The flash point came Dec. 31 when the 22-year-old vlogger posted a video during his trip to Japan on Dec. 31 that included footage of a person who had died from a suicide. The video stayed up for several hours and was viewed 6 million times before Paul deleted it and apologized.
In what was evidently the straw the broke the camel’s back, Paul fired a Taser on a dead rat in a Feb. 5 video, as YouTube noted in announcing its decision to pull ads from Logan’s channels. YouTube said he attempted to monetize the video with rat in violation of its ad-friendly guidelines; the video remains available but with an age-restricted warning. He also this week joked about taking the “Tide Pod challenge” — a meme that has spread across the internet in which people attempt to eat the detergent capsules.
“After careful consideration, we have decided to temporarily suspend ads on Logan Paul’s YouTube channels,” YouTube said in a statement Friday. “This is not a decision we made lightly; however, we believe he has exhibited a pattern of behavior in his videos that makes his channel not only unsuitable for advertisers, but also potentially damaging to the broader creator community.”
Reps for Paul did not respond to a request for comment.
YouTube had previously pulled Paul’s channels from the Google Preferred premium-advertising program following the suicide video.
In the wake of the controversy, Paul also lost a series deal with French digital studio Blackpills and was cut from YouTube Red’s original series “Foursome.” He is represented by CAA and affiliated with Studio71.
In apologizing for his video showing the dead body in Japan’s Aokigahara forest (known as the “Suicide Forest”), Paul said in part, “I’ve made a severe and continuous lapse in my judgment and I don’t expect to be forgiven. I’m simply here to apologize.” He also said his reactions to the dead body were “raw and unfiltered,” and that he regretted recording and posting the video.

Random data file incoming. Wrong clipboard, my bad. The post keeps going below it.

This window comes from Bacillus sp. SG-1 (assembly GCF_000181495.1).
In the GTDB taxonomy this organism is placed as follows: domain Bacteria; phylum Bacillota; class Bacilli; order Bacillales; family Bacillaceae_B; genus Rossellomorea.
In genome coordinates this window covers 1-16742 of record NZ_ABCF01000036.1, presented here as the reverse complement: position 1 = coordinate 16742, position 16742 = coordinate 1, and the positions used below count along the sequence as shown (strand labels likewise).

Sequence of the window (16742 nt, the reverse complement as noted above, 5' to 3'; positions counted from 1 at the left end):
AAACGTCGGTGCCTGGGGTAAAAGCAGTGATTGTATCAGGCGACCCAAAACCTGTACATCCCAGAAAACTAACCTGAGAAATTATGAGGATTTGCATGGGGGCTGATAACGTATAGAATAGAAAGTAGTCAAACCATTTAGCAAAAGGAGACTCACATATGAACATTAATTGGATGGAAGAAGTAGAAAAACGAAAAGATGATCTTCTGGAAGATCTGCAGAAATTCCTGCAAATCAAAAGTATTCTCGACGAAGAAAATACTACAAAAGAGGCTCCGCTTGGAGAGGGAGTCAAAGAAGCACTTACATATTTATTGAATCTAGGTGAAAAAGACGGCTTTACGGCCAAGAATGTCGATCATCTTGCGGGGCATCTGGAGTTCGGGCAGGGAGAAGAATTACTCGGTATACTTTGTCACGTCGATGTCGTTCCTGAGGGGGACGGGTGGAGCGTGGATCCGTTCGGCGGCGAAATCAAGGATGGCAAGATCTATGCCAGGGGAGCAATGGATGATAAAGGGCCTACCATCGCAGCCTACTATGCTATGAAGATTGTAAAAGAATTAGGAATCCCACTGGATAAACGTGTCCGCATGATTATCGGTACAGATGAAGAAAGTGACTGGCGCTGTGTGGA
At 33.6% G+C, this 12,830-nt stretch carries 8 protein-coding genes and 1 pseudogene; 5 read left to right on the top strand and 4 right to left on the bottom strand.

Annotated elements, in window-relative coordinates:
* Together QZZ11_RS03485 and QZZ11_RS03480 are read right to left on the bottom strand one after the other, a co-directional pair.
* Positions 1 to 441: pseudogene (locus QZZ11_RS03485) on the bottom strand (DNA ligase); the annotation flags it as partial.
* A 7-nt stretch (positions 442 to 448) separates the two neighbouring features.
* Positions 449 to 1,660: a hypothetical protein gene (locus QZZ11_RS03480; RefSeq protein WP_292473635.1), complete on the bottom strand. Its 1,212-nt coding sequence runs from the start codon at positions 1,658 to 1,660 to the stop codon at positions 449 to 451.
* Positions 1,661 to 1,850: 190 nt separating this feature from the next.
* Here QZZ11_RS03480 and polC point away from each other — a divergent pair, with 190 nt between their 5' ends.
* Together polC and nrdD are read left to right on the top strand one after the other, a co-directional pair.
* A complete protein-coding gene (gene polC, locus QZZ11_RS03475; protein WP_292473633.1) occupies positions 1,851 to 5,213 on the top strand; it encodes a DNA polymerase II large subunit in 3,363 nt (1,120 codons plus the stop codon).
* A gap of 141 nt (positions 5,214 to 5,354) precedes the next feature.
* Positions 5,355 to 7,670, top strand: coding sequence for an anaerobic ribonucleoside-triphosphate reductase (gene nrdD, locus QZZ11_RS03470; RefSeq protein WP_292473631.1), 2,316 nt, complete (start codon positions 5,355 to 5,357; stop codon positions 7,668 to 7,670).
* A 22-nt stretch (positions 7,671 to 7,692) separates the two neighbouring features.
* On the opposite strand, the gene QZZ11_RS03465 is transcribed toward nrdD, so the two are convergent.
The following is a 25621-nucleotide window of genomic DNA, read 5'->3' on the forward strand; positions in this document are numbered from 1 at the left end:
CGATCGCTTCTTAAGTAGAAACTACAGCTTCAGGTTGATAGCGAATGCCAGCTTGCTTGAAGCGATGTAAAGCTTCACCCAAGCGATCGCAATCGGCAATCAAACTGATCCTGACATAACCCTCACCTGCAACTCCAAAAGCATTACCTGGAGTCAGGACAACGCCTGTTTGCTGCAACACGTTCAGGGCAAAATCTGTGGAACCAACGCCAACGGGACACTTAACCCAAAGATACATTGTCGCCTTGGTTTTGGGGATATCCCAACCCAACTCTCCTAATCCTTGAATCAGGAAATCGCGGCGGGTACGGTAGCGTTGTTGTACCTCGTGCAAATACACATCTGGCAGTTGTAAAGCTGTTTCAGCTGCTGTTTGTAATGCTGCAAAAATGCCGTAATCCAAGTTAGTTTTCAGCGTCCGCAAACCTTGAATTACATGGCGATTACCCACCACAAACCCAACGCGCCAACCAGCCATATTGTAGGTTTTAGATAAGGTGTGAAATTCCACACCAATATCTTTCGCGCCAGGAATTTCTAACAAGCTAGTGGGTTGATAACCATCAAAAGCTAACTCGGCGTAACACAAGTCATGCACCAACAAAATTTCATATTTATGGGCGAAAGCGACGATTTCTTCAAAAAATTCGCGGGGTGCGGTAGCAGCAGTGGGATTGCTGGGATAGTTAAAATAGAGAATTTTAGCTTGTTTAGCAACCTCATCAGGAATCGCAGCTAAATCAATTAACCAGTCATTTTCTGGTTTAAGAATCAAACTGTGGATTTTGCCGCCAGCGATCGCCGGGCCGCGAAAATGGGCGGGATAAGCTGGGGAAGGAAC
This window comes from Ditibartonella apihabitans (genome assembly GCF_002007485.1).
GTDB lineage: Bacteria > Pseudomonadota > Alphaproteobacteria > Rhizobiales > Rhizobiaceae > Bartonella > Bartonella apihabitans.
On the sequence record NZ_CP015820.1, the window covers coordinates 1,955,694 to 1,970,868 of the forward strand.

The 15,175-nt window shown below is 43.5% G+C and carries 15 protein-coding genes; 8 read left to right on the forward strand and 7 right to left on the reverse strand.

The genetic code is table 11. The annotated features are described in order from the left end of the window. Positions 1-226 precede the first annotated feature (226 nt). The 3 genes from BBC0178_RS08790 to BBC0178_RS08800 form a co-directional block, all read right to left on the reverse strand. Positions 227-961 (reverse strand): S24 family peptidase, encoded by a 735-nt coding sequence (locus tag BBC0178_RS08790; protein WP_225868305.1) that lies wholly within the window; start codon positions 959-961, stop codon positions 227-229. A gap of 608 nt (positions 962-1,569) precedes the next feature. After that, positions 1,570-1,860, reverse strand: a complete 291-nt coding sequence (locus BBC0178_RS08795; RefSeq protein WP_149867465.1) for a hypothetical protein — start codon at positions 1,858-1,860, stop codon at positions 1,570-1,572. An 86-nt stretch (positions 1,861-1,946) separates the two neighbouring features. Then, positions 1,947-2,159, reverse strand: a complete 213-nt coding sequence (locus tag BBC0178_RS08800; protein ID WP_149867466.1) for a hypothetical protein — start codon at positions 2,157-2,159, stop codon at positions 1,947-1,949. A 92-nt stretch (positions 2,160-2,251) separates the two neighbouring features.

Paul took a three-week hiatus from YouTube after the incident and resumed posting Jan. 24 with a public-service announcement video about suicide awareness.
YouTube insists that it’s not censoring creators or dictating the nature of the content they produce — but at the same time, it says, advertising partners have the right to not have their spots run against objectionable content. YouTube pointed out that creators can opt out of monetizing videos that don’t comply with its advertiser-friendly guidelines.
YouTube’s move to demonetize Paul’s channels is a warning shot to other creators that it’s serious about enforcing tougher policies designed to make it more “brand safe” for advertisers. Last month, YouTube said it will start manually reviewing all videos in the Google Preferred program and set new minimum thresholds for creators to be able to participate in its ad-revenue sharing program.
The Google-owned video platform provides guidelines on policies and practices for ensuring videos are acceptable for advertising an article on its support site (link here).
Logan Paul has actually gained YouTube viewers with the publicity over his bizarre antics. His main channel now has more than 16.6 million subscribers, up nearly 1 million since the start of 2018.
Paul on Tuesday jokingly urged his followers on Twitter to sign a Change.org petition calling for YouTube to delete his channel. Currently, more than 570,000 people have signed the petition.
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